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I am searching for a reliable wire-to-board connection. The wire is 0.1 mm enamelled wire. The wire is solderable, but the polymer is very temperature resistant and needs to be mechanically removed before the soldering process. Currently we are mechanically removing the polymer and then soldering the wire to the board. However, some of the solder joints fail later on, although visually they look fine and also measuring the the resistance of the critical joints does not show any hint of an unreliable joint. We even started doing a HF measurement to maybe catch suspicious joints (looks promising), but it is a lot of effort for every system. Some joints fail during the next production steps, some fail over a period of 3 months.

So I am searching for alternatives - either to improve the soldering process or to have a completely different connection method (crimping?). Any ideas?

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  • \$\begingroup\$ Just to clarify - you're not seeing a broken wire at the joint and it still appears to be mechanically connected? \$\endgroup\$
    – brhans
    Commented Sep 22, 2021 at 13:38
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    \$\begingroup\$ What sort of strain relief are you providing for the wire? If the polymer is that tough, you may have a break in the copper that is being held together by the polymer. \$\endgroup\$
    – Dave Tweed
    Commented Sep 22, 2021 at 13:51
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    \$\begingroup\$ If the resistance measurement shows no problem then how do you know they have failed? \$\endgroup\$ Commented Sep 22, 2021 at 14:06
  • \$\begingroup\$ Is this FFC/FPC or something else? Because I'd say that's the obvious solution. If they are "reliable", well it depends on what you compare with. \$\endgroup\$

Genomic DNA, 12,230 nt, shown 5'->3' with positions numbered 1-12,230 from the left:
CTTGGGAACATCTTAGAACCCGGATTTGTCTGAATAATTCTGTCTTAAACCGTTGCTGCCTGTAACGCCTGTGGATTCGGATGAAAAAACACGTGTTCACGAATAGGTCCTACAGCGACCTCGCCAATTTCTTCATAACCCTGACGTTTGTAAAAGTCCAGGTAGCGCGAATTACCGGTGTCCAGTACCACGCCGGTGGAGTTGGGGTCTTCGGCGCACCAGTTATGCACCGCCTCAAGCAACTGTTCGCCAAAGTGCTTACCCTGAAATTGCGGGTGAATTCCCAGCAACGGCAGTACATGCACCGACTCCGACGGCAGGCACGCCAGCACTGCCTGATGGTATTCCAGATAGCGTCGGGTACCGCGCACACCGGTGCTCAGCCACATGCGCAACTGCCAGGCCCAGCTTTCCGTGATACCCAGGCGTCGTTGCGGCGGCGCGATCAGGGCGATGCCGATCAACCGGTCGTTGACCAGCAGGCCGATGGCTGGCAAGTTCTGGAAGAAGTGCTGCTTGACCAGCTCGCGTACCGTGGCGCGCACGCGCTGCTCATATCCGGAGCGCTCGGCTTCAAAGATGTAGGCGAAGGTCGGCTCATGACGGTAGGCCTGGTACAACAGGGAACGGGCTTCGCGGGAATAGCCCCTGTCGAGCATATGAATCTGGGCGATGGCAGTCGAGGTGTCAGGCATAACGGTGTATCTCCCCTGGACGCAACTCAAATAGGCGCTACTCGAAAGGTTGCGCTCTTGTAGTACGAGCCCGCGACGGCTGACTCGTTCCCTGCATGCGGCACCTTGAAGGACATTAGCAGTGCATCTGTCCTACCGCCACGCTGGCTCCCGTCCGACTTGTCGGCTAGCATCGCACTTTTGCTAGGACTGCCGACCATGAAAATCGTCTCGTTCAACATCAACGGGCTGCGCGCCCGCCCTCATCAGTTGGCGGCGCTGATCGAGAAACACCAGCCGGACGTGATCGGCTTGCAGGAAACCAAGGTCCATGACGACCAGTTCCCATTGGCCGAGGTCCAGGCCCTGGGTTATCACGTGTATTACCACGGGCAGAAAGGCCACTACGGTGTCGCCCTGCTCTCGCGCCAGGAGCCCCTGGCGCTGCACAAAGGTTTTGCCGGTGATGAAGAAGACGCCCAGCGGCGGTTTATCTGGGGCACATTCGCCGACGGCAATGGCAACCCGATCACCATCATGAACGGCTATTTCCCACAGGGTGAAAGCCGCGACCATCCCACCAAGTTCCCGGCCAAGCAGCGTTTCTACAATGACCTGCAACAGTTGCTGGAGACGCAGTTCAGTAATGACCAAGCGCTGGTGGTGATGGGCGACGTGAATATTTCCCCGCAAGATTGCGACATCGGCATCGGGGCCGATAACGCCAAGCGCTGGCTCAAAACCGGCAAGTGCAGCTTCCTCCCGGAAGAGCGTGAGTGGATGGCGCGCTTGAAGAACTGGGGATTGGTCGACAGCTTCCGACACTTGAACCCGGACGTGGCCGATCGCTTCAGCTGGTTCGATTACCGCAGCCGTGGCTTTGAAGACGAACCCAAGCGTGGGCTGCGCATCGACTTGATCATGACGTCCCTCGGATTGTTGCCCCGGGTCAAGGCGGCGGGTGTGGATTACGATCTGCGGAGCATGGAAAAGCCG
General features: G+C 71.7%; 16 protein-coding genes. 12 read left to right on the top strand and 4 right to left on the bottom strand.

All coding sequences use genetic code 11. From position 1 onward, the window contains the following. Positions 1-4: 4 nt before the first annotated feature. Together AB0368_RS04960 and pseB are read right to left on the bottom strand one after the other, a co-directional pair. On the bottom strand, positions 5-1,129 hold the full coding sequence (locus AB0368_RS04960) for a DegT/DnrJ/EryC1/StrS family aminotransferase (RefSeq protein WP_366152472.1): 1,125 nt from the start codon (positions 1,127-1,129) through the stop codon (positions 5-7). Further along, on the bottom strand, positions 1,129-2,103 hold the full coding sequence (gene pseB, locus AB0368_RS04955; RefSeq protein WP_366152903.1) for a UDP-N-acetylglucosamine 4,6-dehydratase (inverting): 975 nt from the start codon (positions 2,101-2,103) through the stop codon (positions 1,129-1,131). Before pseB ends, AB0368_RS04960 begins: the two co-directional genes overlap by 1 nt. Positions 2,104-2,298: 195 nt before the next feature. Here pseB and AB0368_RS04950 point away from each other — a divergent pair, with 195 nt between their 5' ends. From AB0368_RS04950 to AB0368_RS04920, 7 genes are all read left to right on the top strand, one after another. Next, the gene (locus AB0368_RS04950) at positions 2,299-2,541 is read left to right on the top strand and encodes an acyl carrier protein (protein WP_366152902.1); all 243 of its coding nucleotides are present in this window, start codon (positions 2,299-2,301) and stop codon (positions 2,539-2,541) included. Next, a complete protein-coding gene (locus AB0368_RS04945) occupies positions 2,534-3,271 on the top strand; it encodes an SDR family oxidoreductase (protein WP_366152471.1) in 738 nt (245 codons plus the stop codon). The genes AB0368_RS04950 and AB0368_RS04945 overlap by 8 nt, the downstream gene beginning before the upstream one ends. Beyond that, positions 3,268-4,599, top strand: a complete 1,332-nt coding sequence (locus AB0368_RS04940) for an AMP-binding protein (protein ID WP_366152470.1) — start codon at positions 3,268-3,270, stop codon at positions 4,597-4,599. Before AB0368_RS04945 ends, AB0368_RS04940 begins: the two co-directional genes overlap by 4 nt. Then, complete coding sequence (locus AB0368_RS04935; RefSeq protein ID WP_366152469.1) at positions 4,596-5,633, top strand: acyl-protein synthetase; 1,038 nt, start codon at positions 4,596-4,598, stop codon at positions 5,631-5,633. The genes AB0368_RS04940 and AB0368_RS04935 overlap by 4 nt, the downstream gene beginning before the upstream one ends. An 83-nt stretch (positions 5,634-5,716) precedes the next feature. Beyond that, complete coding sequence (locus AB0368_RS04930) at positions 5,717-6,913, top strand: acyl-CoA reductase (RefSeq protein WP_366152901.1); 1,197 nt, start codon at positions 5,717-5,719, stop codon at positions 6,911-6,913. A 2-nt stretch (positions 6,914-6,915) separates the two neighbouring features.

– Lundin
    Commented Sep 22, 2021 at 14:33
  • \$\begingroup\$ Question: How do you know you're removing enough coating??? \$\endgroup\$
    – Kyle B
    Commented Sep 22, 2021 at 15:04

2 Answers 2

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They sell terminals for magnet wire just for that purpose. The IDC in the terminal cuts through the magnet wire's enamel and makes a permanent and reliable connection. Then, the terminal is soldered to the PCB. For example, this one.

In other cases, the terminal is fist affixed to the PCB and later the magnet wire is inserted in the terminal.

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    \$\begingroup\$ Note that 0.1 mm corresponds to AWG38. Usually such fine wires are soldered to a post that is fixed to the component for strain relief, and then the post is soldered to a PCB. \$\endgroup\$
    – Dave Tweed
    Commented Sep 22, 2021 at 13:49
  • \$\begingroup\$ @DaveTweed Could you elaborate? Sounds like soldering to a post just changes the point that is stressed. \$\endgroup\$
    – DKNguyen
    Commented Sep 22, 2021 at 14:13
  • \$\begingroup\$ The terminal avoids the issues of the poor solder joint to the magnet wire, and the labor to prepare the wire, which is what OP complained about. No, it doesn't address the stress point of the wire. \$\endgroup\$ Commented Sep 22, 2021 at 14:15
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    \$\begingroup\$ @DKNguyen: Usually such fine wires are associated with inductors, transformers or certain kinds of transducers. The post or terminal is fixed to the component, eliminating any movement between the wire and the post. \$\endgroup\$
    – Dave Tweed
    Commented Sep 22, 2021 at 14:27
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    \$\begingroup\$ I will try the wire post approach next and see how that works. \$\endgroup\$
    – Conrad
    Commented Sep 23, 2021 at 6:59
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I would recommend against mechanical removal of the enamel on a thin wire like this one. Your blade may easily create a small scribe on the surface where the copper may break later. (Learned the hard way).

The way an older colleague taught me (in the past century) was:

  • Have a piece of old PVC. Not every PVC works well - an old reddish PVC pipes seemed to be the best.
  • Use older tip on your soldering iron you do not use anymore for fine work.
  • Heat up the soldering iron a bit more.
  • Cover the tip in solder and press against wire supported on the plastic. The plastic releases some chlorine (The "C" in PVC stands for Chloride) and you may be surprised how nicely it works. (Don't breathe the fumes!)
  • Then - when all wires are tinned - switch back to your normal tip and solder your circuit.
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  • \$\begingroup\$ We tried that already. The insulation is a PU/PA combination and it will just burn, but not really "vanish" from the wire. We used temperatures up to 500 °C for that. There was still a mechanical step needed afterwards to remove the burned polymer. \$\endgroup\$
    – Conrad
    Commented Sep 23, 2021 at 7:35

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